Dominica Prime Minister: No Plans to Remove Valued-Added Tax

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Above: Dominica Prime Minister Roosevelt Skerrit (UN Photo/Marco Castro)

By the Caribbean Journal staff

Dominica has no plans to remove or create an exemption for the country’s value-added tax, according to Dominica Prime Minister Roosevelt Skerrit.

To do so, he said, would cause damage to the country’s economy.

“I’d like to say to certain groups and individuals who continue to make calls to this government for the removal of VAT or exemptions of VAT that they should not pursue the call if they are really interested in the well-begin of this country,” he said this week. “If we want our government to be reckless and irresponsible, the consequences of these things can be detrimental to the well-being of the country.”

Skerrit, who is also Dominica’s Minister for Finance, said he urged the government not to entertain “any such requests for further exemptions or even consider the removal of VAT at all.”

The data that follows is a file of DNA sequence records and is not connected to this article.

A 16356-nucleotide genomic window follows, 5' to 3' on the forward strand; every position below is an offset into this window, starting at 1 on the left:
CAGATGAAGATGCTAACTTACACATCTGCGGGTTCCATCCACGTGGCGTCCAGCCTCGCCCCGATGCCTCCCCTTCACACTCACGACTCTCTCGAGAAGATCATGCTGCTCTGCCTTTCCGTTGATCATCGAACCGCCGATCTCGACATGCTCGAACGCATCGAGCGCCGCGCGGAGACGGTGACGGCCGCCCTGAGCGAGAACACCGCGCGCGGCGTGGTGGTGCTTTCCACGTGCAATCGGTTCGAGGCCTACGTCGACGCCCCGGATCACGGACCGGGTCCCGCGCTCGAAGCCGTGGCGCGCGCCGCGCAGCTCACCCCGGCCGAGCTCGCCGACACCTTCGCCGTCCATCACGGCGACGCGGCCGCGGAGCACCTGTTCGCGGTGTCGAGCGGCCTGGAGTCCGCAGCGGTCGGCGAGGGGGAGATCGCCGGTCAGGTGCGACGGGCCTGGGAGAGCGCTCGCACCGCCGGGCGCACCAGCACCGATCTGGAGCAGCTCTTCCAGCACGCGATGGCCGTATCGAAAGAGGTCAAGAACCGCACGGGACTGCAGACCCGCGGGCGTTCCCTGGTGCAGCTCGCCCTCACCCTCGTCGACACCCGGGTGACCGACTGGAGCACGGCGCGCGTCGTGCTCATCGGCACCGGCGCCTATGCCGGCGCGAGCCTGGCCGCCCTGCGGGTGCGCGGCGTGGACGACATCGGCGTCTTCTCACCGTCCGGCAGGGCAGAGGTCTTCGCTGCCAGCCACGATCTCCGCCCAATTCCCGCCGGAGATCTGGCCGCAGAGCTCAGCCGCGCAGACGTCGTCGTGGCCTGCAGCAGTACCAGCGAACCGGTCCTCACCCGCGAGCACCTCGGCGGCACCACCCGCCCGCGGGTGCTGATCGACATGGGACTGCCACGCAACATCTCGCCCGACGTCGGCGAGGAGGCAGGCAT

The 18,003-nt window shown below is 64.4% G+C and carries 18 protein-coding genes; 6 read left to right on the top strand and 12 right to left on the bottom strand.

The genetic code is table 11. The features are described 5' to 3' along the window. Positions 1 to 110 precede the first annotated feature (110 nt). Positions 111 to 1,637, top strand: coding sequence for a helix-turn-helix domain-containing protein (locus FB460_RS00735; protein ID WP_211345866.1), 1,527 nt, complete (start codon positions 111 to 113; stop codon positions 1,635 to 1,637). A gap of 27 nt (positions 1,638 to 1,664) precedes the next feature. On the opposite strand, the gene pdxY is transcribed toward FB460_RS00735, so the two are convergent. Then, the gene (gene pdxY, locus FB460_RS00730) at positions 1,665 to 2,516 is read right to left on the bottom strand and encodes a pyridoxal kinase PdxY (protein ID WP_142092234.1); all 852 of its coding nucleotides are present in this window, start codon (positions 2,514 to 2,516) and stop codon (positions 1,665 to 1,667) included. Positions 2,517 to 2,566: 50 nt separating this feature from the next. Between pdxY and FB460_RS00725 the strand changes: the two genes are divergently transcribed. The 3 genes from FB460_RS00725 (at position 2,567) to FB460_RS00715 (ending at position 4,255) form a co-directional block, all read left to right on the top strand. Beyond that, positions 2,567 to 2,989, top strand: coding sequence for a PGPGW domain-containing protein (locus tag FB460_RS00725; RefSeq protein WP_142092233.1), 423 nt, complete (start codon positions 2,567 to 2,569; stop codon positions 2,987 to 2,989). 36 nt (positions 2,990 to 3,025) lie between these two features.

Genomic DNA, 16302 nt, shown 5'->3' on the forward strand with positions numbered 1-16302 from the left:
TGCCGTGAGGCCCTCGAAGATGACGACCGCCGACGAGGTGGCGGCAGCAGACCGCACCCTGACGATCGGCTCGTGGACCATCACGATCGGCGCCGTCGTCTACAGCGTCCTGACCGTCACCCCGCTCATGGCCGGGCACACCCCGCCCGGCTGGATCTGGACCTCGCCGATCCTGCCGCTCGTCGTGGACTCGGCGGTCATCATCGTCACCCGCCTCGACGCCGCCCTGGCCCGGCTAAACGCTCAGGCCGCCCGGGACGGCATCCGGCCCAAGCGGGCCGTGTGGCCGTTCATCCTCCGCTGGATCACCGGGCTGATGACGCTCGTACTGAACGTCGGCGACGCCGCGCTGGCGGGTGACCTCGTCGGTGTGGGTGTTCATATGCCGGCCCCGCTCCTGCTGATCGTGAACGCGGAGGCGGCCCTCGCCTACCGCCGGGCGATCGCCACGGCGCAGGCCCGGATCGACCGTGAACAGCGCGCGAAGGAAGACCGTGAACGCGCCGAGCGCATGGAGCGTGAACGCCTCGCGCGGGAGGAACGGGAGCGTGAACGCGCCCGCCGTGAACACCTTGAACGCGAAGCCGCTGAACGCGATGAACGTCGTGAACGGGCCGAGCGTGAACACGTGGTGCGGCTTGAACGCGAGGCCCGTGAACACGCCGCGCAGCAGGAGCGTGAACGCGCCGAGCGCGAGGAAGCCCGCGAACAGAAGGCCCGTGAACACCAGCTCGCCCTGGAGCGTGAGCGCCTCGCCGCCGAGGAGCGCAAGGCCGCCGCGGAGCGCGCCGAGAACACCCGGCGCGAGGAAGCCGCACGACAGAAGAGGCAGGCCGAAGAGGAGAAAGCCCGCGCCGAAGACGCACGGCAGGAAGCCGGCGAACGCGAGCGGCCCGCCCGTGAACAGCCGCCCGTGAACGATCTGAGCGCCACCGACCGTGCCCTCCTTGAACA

“From where I stand or sit as Minister for Finance, if we were to change any of these things, it would mean going back to a very stringent IMF programme, making a series of cuts and we would be hurting more than we claim we are, under the VAT regime,” he said.

Dominica’s VAT stands at 15 percent.

Skerrit said his government had moved to lower several other taxes, however, including consumption tax and hotel occupancy tax, along with a reduction in income tax.

“Over the years, we have reduced the income tax so that more of you working class people in Dominica would go home with, if not all of your salary, most of it,” he said. “When I look at most of us who pay taxes in Dominica, not many of us pay much tax.”

Another Caribbean country, St Lucia, plans to begin implementation of its own VAT this month.

 

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